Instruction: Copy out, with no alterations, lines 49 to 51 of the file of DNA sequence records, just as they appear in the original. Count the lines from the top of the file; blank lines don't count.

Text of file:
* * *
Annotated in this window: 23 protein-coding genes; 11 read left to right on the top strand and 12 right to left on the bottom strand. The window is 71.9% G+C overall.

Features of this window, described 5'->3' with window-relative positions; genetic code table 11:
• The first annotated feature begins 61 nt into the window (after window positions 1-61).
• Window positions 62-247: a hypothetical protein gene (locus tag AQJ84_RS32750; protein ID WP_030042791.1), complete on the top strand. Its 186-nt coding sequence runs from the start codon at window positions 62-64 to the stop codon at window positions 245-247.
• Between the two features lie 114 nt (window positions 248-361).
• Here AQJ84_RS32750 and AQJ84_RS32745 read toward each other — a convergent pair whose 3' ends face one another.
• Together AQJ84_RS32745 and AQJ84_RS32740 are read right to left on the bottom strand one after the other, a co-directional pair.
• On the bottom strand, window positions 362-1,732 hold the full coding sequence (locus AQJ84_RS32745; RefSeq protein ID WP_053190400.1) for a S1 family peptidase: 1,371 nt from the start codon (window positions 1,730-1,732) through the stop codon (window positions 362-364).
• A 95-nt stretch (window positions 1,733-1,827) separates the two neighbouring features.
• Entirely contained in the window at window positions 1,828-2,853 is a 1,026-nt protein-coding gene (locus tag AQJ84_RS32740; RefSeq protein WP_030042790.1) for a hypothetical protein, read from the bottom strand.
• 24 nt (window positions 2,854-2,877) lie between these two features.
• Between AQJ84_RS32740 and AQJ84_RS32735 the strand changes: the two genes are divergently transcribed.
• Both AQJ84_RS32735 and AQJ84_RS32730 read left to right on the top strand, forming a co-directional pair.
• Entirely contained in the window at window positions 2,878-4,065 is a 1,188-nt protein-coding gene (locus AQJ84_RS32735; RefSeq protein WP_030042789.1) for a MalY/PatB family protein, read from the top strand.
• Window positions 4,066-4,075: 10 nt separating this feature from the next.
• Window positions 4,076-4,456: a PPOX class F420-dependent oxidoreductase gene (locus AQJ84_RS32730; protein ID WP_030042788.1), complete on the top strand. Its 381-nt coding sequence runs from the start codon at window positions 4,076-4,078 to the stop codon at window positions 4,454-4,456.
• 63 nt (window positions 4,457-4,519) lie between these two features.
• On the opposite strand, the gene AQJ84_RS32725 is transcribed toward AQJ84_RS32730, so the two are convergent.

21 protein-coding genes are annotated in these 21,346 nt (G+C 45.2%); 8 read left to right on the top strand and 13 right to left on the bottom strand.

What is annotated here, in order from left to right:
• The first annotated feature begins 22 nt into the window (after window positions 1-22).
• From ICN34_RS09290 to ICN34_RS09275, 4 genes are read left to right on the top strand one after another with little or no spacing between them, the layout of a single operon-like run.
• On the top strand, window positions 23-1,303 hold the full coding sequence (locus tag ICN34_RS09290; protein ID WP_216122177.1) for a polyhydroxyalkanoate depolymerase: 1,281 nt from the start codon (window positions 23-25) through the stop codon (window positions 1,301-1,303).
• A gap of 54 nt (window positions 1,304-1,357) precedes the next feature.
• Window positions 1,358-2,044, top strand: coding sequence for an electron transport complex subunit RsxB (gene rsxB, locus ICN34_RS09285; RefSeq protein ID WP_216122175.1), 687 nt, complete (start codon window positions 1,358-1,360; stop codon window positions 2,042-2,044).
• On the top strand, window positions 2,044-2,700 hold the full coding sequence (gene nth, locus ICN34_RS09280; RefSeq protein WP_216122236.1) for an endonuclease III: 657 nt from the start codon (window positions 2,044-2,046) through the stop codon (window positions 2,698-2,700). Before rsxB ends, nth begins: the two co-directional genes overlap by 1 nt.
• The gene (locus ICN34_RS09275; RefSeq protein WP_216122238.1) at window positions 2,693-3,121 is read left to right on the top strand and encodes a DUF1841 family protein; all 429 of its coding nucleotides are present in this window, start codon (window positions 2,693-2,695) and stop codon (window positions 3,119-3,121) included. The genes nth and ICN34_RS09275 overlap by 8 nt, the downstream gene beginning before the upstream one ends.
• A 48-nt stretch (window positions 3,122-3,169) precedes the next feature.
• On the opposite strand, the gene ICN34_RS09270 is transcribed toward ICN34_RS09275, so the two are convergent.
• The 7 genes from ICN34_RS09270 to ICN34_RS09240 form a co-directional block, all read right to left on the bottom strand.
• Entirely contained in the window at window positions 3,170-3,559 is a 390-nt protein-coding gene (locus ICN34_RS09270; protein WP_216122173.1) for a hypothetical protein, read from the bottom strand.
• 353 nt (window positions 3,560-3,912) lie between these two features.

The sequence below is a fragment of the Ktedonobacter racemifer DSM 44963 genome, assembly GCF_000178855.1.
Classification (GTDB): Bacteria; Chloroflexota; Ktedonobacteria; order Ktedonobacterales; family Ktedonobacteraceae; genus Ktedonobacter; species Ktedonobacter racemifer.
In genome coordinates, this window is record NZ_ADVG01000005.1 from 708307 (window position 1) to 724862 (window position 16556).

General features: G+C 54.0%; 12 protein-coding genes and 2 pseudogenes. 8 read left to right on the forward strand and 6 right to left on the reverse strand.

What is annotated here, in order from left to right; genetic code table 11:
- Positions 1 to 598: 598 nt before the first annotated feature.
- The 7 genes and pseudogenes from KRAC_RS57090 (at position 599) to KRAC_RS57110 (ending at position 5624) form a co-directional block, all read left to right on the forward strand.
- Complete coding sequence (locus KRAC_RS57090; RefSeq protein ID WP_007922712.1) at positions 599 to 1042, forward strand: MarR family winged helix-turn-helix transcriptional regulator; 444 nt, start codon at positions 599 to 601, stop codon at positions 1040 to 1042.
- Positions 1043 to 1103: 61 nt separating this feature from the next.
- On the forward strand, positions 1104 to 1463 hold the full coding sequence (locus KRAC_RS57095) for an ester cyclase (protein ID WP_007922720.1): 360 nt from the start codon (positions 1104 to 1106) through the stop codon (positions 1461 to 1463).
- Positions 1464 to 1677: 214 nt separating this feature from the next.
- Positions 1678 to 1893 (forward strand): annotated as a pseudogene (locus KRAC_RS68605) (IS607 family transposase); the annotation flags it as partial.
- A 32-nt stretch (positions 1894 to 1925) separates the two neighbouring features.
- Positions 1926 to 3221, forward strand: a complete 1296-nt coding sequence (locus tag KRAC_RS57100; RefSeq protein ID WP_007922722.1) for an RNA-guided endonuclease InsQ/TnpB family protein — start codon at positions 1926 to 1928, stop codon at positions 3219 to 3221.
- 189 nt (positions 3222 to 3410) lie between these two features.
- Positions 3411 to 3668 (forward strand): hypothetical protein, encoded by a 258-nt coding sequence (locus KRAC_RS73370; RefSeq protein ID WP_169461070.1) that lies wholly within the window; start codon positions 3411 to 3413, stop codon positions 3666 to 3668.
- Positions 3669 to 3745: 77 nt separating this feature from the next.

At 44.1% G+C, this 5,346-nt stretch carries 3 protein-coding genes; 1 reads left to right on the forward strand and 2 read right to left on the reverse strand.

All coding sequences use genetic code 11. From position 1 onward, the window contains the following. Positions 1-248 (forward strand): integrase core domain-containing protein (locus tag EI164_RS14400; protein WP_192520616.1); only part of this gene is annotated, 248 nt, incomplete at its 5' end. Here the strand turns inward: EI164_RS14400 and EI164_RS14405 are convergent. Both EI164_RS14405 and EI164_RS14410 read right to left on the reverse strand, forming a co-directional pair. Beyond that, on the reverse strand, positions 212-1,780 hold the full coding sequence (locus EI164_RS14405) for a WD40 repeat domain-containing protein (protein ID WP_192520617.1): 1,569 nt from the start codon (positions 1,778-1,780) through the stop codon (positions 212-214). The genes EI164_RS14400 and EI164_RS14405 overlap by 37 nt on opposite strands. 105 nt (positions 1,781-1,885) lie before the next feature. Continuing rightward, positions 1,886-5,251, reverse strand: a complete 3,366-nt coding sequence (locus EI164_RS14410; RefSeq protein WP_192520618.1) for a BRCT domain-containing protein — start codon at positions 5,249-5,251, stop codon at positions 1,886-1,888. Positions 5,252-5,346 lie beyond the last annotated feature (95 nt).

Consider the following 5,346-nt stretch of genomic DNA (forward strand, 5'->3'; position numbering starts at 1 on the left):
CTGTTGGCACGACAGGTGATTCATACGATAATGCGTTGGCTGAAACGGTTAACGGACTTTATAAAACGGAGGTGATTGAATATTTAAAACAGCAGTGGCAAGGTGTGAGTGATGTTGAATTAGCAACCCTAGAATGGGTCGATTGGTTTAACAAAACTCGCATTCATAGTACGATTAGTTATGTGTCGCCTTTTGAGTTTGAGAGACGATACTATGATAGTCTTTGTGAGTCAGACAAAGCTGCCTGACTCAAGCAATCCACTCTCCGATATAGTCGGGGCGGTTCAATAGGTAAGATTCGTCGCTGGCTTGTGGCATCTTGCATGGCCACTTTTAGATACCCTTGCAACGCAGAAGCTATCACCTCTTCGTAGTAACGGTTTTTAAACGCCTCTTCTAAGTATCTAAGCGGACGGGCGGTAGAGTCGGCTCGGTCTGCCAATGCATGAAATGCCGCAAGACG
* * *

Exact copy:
- Positions 3669 to 3745: 77 nt separating this feature from the next.

At 44.1% G+C, this 5,346-nt stretch carries 3 protein-coding genes; 1 reads left to right on the forward strand and 2 read right to left on the reverse strand.

All coding sequences use genetic code 11. From position 1 onward, the window contains the following. Positions 1-248 (forward strand): integrase core domain-containing protein (locus tag EI164_RS14400; protein WP_192520616.1); only part of this gene is annotated, 248 nt, incomplete at its 5' end. Here the strand turns inward: EI164_RS14400 and EI164_RS14405 are convergent. Both EI164_RS14405 and EI164_RS14410 read right to left on the reverse strand, forming a co-directional pair. Beyond that, on the reverse strand, positions 212-1,780 hold the full coding sequence (locus EI164_RS14405) for a WD40 repeat domain-containing protein (protein ID WP_192520617.1): 1,569 nt from the start codon (positions 1,778-1,780) through the stop codon (positions 212-214). The genes EI164_RS14400 and EI164_RS14405 overlap by 37 nt on opposite strands. 105 nt (positions 1,781-1,885) lie before the next feature. Continuing rightward, positions 1,886-5,251, reverse strand: a complete 3,366-nt coding sequence (locus EI164_RS14410; RefSeq protein WP_192520618.1) for a BRCT domain-containing protein — start codon at positions 5,249-5,251, stop codon at positions 1,886-1,888. Positions 5,252-5,346 lie beyond the last annotated feature (95 nt).